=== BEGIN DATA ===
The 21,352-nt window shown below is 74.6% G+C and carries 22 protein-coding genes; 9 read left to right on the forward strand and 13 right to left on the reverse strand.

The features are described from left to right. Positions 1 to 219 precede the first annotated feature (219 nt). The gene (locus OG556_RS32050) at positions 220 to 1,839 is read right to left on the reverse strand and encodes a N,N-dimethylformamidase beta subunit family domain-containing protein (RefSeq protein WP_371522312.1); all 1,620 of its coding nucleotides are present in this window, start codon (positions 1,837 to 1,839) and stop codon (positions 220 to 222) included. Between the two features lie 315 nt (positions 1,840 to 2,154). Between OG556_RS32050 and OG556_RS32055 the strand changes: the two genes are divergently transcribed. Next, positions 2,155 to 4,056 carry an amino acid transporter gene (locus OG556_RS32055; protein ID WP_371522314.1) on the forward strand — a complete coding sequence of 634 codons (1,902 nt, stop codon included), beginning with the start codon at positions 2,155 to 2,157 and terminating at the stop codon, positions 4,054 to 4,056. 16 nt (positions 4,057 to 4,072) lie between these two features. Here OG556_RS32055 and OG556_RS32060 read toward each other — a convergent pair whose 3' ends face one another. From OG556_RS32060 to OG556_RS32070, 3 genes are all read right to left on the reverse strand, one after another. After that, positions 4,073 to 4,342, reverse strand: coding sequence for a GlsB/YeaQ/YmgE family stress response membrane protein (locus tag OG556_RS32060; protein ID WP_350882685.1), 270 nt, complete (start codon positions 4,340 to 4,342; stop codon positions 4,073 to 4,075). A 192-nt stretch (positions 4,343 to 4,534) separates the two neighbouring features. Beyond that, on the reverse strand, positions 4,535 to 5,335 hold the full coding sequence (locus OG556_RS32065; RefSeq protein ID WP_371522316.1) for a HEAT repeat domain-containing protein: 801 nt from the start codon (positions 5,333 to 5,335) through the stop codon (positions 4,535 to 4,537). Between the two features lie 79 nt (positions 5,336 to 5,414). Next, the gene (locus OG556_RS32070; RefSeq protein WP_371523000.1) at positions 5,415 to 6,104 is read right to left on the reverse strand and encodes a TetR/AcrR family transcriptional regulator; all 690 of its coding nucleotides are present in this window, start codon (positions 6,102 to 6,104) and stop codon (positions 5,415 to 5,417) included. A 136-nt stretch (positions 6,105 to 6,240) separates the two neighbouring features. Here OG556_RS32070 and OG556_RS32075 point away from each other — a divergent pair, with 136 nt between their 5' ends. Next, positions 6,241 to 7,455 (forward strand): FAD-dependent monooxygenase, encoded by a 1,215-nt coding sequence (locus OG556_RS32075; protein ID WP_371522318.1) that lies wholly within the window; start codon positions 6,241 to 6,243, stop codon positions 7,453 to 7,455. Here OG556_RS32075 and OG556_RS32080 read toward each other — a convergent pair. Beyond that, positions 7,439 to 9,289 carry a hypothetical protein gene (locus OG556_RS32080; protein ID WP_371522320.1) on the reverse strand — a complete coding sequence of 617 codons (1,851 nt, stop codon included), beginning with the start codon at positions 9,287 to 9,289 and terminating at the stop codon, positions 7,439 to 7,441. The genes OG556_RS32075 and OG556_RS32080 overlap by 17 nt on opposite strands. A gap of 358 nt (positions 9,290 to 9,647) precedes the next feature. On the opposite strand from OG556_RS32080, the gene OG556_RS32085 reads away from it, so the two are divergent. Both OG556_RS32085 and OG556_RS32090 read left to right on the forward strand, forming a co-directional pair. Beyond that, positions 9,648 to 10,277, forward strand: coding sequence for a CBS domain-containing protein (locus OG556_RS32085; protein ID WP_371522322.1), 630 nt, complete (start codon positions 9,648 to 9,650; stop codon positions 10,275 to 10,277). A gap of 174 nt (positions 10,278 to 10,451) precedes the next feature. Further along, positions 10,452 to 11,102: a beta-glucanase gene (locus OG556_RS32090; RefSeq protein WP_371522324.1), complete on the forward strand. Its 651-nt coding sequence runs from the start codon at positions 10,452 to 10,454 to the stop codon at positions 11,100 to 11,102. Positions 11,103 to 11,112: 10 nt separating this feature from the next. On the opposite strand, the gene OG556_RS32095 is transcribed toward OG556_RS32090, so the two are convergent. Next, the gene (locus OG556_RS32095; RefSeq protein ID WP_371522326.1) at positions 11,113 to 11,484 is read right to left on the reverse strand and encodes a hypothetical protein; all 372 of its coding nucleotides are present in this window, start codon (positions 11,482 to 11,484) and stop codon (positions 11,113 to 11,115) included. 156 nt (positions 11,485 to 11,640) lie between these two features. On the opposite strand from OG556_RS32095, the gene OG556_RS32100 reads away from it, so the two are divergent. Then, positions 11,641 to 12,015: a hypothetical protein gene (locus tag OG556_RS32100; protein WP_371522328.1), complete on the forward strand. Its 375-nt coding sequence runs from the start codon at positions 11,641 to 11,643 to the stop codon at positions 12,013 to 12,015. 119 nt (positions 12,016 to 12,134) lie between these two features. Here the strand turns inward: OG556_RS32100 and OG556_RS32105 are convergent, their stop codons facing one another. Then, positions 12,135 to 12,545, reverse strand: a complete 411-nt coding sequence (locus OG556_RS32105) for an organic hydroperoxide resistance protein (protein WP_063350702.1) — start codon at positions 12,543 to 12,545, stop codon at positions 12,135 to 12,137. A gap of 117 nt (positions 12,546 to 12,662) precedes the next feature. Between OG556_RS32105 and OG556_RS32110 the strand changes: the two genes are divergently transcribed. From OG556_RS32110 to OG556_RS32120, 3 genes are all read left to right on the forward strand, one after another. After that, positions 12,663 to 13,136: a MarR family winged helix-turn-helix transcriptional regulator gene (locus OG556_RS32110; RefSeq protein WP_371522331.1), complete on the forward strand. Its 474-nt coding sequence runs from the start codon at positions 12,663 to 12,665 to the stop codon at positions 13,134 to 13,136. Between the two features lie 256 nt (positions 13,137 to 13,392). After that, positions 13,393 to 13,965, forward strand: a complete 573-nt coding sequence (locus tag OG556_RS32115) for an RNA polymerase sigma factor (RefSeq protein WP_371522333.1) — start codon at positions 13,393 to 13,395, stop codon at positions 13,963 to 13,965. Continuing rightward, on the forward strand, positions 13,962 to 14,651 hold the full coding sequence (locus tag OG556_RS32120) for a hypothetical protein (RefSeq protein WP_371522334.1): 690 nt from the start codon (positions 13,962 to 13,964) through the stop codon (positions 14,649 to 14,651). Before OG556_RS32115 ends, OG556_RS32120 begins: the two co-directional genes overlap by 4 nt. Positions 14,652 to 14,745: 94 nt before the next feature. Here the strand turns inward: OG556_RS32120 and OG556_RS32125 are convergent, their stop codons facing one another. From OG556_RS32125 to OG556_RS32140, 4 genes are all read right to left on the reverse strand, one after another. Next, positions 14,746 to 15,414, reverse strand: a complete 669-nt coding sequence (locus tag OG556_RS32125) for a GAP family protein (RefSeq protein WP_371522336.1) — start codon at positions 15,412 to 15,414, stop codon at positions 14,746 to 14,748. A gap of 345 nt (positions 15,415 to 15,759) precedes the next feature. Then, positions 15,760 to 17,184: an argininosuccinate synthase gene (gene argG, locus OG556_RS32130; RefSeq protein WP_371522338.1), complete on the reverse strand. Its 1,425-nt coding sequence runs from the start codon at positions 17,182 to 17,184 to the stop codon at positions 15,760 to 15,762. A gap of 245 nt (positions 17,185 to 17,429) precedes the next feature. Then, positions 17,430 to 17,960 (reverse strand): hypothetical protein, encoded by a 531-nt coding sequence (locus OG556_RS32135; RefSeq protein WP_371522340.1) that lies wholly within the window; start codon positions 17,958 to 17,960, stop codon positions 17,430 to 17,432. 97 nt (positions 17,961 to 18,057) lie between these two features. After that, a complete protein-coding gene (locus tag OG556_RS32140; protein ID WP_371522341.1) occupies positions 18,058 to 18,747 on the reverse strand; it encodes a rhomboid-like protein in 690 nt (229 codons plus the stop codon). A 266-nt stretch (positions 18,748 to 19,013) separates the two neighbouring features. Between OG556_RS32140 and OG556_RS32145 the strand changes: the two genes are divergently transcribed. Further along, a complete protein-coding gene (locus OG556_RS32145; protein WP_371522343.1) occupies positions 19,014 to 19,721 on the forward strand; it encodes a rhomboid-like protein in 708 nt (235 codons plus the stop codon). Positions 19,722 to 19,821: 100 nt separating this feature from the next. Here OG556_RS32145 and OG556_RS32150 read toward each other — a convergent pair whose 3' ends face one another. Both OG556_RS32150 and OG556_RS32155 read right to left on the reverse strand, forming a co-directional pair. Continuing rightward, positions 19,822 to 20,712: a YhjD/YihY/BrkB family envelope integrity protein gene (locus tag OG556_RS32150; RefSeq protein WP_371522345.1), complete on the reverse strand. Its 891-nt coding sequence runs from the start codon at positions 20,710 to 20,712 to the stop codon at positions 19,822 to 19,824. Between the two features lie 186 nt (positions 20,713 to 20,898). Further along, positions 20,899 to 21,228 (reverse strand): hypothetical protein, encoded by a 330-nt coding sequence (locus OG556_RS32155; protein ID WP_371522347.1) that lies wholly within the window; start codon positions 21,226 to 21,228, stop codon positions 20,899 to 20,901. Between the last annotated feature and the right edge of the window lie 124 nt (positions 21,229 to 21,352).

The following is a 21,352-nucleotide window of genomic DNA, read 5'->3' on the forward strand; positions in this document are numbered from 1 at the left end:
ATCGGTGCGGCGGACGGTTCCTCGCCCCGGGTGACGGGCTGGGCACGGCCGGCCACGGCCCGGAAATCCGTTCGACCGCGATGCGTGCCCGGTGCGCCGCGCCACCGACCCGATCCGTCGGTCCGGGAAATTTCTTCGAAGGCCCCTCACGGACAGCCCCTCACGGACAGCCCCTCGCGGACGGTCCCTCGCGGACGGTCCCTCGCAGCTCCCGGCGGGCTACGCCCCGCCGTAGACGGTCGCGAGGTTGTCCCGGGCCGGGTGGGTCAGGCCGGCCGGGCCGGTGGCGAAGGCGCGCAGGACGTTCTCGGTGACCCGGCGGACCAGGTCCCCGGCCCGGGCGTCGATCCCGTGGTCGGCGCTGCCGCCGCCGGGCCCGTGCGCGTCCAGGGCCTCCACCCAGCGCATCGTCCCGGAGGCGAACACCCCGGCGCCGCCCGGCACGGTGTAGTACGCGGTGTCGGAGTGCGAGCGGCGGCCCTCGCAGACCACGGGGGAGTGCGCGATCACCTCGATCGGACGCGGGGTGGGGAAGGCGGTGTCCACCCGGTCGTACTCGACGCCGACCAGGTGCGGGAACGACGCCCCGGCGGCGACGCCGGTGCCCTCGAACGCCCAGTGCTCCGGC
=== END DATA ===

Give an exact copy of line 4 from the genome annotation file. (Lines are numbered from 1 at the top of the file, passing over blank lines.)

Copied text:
ATCGGTGCGGCGGACGGTTCCTCGCCCCGGGTGACGGGCTGGGCACGGCCGGCCACGGCCCGGAAATCCGTTCGACCGCGATGCGTGCCCGGTGCGCCGCGCCACCGACCCGATCCGTCGGTCCGGGAAATTTCTTCGAAGGCCCCTCACGGACAGCCCCTCACGGACAGCCCCTCGCGGACGGTCCCTCGCGGACGGTCCCTCGCAGCTCCCGGCGGGCTACGCCCCGCCGTAGACGGTCGCGAGGTTGTCCCGGGCCGGGTGGGTCAGGCCGGCCGGGCCGGTGGCGAAGGCGCGCAGGACGTTCTCGGTGACCCGGCGGACCAGGTCCCCGGCCCGGGCGTCGATCCCGTGGTCGGCGCTGCCGCCGCCGGGCCCGTGCGCGTCCAGGGCCTCCACCCAGCGCATCGTCCCGGAGGCGAACACCCCGGCGCCGCCCGGCACGGTGTAGTACGCGGTGTCGGAGTGCGAGCGGCGGCCCTCGCAGACCACGGGGGAGTGCGCGATCACCTCGATCGGACGCGGGGTGGGGAAGGCGGTGTCCACCCGGTCGTACTCGACGCCGACCAGGTGCGGGAACGACGCCCCGGCGGCGACGCCGGTGCCCTCGAACGCCCAGTGCTCCGGC